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As far as the encumbrance/cost aspect, I haven't found it to be too much of an issue. Most of my players have hero lab to cover encumbrance. We talked about skipping it, but it felt like if we were ever going to follow this rule, now would be the time to make it relevant. And for the most part the heavy stuff is carried by the horses anyway, so its moot as long as they are paying attention. IE - it hasn't inhibited play, but I am forcing them to at least be aware of it. And it's always entertaining when they go to grab something important and remember that it's in a saddlebag on the other side of the encounter area.
And the cost is minute. Every time they kill some bandits they end up with more food, and the ranger is generally able to scrounge enough to keep everyone covered. I don't think they've spent a single copper on rations.
My previous games have been the same way, almost never keeping track of supplies because it was tertiary to the storyline. While I always wanted to do an exploration game, before Kingmaker it was always low on my totem pole of priorities.
So I was struggling the first session with trying to make exploration in the least bit interesting and giving it a "real" feeling, and that included making keeping track of supplies important, but not a boring task. After that I went through my entire library and the paizo site grabbing anything remotely attached to wilderness travel.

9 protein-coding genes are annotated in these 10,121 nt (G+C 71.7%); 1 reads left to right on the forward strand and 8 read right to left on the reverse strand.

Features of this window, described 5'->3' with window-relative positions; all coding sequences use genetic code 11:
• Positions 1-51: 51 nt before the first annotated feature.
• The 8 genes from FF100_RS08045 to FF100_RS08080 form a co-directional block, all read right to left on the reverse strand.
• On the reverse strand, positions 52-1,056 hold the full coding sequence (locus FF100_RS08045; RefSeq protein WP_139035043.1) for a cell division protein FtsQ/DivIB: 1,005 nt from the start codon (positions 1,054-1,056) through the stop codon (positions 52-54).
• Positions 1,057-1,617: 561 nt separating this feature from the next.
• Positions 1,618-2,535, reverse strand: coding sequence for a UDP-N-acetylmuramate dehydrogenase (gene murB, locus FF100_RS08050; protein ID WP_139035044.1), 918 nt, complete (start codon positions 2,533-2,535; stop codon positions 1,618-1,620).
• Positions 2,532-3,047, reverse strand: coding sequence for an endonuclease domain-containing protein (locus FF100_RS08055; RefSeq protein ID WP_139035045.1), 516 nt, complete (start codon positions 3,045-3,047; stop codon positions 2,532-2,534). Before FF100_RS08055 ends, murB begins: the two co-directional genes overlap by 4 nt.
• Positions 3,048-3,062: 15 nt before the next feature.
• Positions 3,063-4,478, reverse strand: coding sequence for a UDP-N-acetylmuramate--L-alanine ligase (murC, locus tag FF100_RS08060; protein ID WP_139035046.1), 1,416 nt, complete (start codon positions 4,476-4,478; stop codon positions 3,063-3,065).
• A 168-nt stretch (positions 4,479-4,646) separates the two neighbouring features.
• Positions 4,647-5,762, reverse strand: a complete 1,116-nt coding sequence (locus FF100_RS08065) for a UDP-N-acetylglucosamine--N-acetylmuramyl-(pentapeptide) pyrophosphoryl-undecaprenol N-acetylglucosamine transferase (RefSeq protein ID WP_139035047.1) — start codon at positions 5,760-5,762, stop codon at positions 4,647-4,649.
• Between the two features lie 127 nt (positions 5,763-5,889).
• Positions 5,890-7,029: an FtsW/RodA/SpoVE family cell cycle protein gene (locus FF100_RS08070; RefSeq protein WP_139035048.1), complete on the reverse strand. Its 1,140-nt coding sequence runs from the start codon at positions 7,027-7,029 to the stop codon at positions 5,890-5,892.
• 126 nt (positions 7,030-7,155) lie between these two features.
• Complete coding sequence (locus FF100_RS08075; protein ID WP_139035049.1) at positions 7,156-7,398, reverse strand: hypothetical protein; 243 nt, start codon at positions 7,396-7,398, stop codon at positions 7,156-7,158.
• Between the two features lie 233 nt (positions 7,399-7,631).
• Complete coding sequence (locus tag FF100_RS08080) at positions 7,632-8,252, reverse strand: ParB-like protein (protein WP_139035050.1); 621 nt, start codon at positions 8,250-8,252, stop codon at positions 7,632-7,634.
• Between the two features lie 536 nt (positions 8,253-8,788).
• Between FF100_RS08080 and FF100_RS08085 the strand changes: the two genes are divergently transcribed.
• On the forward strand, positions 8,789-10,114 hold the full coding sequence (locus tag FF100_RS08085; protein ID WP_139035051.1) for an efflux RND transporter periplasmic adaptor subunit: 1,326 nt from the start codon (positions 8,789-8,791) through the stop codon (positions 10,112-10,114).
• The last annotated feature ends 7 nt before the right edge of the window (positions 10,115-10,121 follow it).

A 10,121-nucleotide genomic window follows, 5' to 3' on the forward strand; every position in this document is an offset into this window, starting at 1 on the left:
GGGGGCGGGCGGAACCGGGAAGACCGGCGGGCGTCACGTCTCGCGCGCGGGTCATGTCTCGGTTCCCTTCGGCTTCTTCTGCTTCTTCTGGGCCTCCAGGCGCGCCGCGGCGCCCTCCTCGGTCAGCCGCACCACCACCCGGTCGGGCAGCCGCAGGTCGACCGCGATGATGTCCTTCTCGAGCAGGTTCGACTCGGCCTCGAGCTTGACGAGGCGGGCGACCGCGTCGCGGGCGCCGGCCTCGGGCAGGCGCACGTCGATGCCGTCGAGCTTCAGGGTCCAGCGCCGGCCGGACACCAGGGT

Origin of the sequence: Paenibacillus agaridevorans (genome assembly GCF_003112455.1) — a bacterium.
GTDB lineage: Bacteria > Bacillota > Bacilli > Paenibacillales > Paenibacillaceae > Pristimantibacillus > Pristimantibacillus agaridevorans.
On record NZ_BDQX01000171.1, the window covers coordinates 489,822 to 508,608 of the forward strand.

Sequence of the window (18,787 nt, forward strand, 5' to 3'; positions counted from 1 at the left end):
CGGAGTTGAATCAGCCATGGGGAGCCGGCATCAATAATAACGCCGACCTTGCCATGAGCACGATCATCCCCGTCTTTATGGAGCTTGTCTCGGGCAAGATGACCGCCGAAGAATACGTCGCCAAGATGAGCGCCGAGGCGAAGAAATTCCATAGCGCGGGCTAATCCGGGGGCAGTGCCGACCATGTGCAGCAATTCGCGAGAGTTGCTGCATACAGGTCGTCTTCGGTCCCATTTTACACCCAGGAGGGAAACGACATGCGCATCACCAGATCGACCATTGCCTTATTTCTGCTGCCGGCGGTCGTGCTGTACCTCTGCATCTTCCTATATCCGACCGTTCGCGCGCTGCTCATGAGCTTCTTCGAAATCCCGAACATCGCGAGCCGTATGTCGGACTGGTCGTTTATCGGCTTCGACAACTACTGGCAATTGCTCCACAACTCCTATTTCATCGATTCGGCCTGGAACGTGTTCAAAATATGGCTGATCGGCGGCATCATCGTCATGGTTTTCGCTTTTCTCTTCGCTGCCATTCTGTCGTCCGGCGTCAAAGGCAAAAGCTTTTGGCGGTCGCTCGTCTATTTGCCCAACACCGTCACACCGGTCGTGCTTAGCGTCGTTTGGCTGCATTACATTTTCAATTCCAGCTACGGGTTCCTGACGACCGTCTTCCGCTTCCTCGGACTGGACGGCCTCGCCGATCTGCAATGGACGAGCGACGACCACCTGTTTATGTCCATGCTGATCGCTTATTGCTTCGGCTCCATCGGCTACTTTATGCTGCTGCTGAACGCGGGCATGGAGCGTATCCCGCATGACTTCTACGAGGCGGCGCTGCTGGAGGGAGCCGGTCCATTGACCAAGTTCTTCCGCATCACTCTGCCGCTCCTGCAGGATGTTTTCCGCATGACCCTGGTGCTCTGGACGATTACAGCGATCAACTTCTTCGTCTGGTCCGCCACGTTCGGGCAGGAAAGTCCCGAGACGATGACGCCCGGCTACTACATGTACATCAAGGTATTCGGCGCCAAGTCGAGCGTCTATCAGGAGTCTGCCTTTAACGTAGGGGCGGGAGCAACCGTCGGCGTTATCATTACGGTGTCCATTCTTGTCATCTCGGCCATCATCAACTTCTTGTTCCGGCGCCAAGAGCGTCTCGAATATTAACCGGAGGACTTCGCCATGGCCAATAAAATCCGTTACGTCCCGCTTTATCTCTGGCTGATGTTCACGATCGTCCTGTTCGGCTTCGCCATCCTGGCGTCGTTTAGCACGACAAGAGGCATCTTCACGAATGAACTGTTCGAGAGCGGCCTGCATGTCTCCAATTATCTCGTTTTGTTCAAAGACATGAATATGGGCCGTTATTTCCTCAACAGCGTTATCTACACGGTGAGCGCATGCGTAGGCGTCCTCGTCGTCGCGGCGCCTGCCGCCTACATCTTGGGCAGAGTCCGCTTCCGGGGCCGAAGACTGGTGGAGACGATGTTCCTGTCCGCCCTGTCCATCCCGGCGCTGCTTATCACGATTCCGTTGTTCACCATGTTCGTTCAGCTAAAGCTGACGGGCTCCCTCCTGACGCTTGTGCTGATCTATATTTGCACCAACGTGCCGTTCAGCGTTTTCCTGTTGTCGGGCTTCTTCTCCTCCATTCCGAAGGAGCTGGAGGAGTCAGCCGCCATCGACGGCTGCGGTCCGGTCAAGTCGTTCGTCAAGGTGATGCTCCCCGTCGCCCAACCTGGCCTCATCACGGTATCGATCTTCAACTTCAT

The second session was much better, but cross-referencing was a nightmare, and I was still trying to remember all the little rules.
Finally this past week I pretty much put together an "exploration" package in excel. There's still some kinks to work out, but the highlights are as follows:
* a list of resources
* a per hex checklist/exploration guide containing a list of relevent information for that hex (a stock description of the terrain more detailed than "it's a grassy plain", travel time, details such as water sources and local flora, pre-rolled random encounter, pre-generated campsite details) and where among my resources to get that information depending on the type of hex (plains, hills, etc). This includes necessary skill checks such as getting lost, finding food, and any modifiers from the terrain
* an encounter spreadsheet that lists all the pertinent information for an encounter the rules generally gloss over (what is the terrain like, what will knowledge checks about the creature/site generate, checks to determine if anyone has surprise/advantage)
* weather mapped out on a per day basis, overall weather pattern and duration of, pertinent traits/rules pertaining to such, etc
Next is to actually collect all the tables, etc from the various resources so I don't need to cross reference and can get them from just a different sheet in the file.
Don't get me wrong, this was a *ton* of work up front, but now that it's done it takes minutes to expand "it's a forest hex with a radish patch. There are four kobolds with stomach aches. It takes a day, mark off one set of rations" into a much more richly detailed event that makes the exploration itself entertaining and not just a means to an end.
I know that's a lot of info that seems only tangentially related to the OP, so let me bring it back around:
The party is on horseback, so each hex of exploration is just about one day. In addition, we're making efforts to not gloss over or skip days when they are in the wild. So, every day involves a little bit of flavor text at a minimum, including a unique camping experience, and thus "dinner time". So every time they make camp, check off one ration. Or the survival guy goes hunting.